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Senator Kirsten Gillibrand and County Executive Thomas R. Suozzi were in the area this week, visiting nearby Martin Viette Nursery to encourage the support of local food, plant and wine producers. They were promoting the Support Long Island Grown and Grown on LI campaigns that kicked off during Earth Month. The campaigns were founded on the notion that by nurturing local agriculture, residents can ensure a greener Long Island, with more jobs and healthier people eating better food.

Senator Kirsten Gillibrand was back in the area this week. She joined County Executive Thomas R. Suozzi, Long Island Farm Bureau Executive Director Joseph M. Gergela III and others in addressing the importance of buying locally produced food, flowers and wine.

Long Island Farm Bureau Executive Director Joseph M. Gergela III led the press conference, and said that for years he has appreciated the help of Senator Gillibrand.

"She gets it," he said, praising Senator Gillibrand's steady support of Farm Bureau efforts while she was in Congress and now that she is in the Senate. Mr. Gergela said that the senator has brought great focus to farming interests and has spearheaded important research and promotional efforts.

County Executive Suozzi was also commended for his support and commitment to local agriculture. Mr. Suozzi asserted that jobs, health and the local environment are on the line, and true efforts have to be made to keep local production going.

"This stuff doesn't just happen," he said. "Farmers need the advocates like the Farm Bureau and the partners like King Kullen who buy locally."

He continued saying that farms are a necessity on Long Island that he would fight for, because, "Industry will eat up open space if the government doesn't step in."

Senator Gillibrand followed the county executive. She cited that in all of New York State, farming is actually big business. Hundreds of millions of dollars are generated through agriculture and it makes up a large percentage of state output, she said.

"Our local farmers are the backbone of our economy," said the senator.

Senator Gillibrand added that in this recessionary period, New York farming could actually be an important avenue toward recovery. She touted the possibility of large job growth and a lot of money being spread around the state if the farming industry could be built up. The first step in that recovery would be campaigns like Support Long Island Grown and Grown on LI.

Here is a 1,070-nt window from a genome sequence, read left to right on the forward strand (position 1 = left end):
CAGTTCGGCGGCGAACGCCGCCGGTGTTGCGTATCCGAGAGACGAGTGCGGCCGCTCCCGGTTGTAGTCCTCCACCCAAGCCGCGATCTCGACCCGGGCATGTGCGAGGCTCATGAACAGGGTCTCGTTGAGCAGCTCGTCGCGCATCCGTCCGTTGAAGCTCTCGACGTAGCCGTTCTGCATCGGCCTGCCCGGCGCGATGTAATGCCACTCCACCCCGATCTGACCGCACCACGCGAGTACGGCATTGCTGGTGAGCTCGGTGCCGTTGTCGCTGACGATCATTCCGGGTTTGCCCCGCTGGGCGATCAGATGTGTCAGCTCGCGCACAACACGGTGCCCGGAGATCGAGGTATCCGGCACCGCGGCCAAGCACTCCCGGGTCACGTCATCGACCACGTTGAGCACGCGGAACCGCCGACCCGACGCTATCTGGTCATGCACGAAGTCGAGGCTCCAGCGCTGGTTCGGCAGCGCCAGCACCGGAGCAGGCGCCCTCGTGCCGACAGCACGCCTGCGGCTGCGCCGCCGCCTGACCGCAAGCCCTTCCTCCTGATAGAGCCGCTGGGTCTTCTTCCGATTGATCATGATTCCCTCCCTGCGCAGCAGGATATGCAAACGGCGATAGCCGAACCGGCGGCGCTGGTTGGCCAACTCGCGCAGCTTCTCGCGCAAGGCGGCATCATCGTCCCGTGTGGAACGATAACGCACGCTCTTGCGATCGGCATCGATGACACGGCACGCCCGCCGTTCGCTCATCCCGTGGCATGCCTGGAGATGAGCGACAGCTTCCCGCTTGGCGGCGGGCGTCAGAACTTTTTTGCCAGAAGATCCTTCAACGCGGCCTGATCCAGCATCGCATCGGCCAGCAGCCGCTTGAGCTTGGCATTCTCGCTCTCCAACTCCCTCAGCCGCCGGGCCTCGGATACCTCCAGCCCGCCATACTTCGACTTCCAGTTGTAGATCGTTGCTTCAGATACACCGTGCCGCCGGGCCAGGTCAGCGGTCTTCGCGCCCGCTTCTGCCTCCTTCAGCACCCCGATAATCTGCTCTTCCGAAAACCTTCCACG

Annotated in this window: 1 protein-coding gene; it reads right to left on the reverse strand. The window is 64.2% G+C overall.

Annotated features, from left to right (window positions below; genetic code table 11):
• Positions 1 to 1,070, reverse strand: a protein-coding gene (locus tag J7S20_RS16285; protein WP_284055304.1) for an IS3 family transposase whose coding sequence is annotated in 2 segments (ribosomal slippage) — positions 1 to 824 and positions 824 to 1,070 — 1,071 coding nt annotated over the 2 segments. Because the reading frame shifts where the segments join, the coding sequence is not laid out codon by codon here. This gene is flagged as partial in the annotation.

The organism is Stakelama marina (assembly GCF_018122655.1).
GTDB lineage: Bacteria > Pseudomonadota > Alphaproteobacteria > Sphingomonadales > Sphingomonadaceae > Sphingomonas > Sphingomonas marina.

"I am happy to join the Long Island Farm Bureau in announcing the Grown on LI campaign," the senator said. " It is important to highlight locally grown foods, flowers and locally produced wines so Long Islanders know what great products are grown right here in their backyard. I made sure that buy local and organic transition provisions were included in the Farm Bill and will continue to work hard on behalf of New York and Long Island's farmers."

She was in agreement with County Executive Suozzi's statement that a partnership was needed between farms, government, advocates and partners. Along those lines she also commended stores like King Kullen for buying and selling locally produced food.

Executive Director Gergela added that it was King Kullen that, "Made the program real in Long Island."

Tom Cullen, CEO and owner of the supermarket chain was thankful for the praise and enthusiastic about Long Island produce. "You keep growing it, we'll keep buying it," he promised local farmers. "We are true Long Islanders as you are."

The planning for the Support Long Island Grown campaigns was self-funded by grower donations. It has coincided with Earth Month, although the planning began early in 2009. Beyond the press conference, the campaign planners are providing a lot of information for people to, as they say, "do their part in saving the planet and reducing their carbon-footprint by buying locally-grown fruits, vegetables and horticultural items."

The emphasis on good health is touted as well by the campaign.

"New York State has tremendous agricultural resources including fertile soils and a perfect climate for farming. This means fresher produce and healthier plants grown closer to home by people you know. When you buy bedding plants and nursery products grown in Long Island, you not only keep your garden growing, you keep the Long Island economy growing too," explained New York State Agriculture Commissioner, Patrick Hooker.

More details about the Support Long Island Grown campaign can be found online at: www.grownonli.com. On this site there are also locations of local retailers who sell LI grown items, some of the top reasons to buy locally on LI, as well as various gardening tips and recipes.

Consumers can further contribute to Support Long Island Grown by becoming a "green friend" with a $25 donation. Retailer-involvement is welcome, as are all media-inquiries.

Contact Support Long Island Grown via the www.grownonli.com website, or by calling Executive Director Joe Gergela, at (631) 727-3777.


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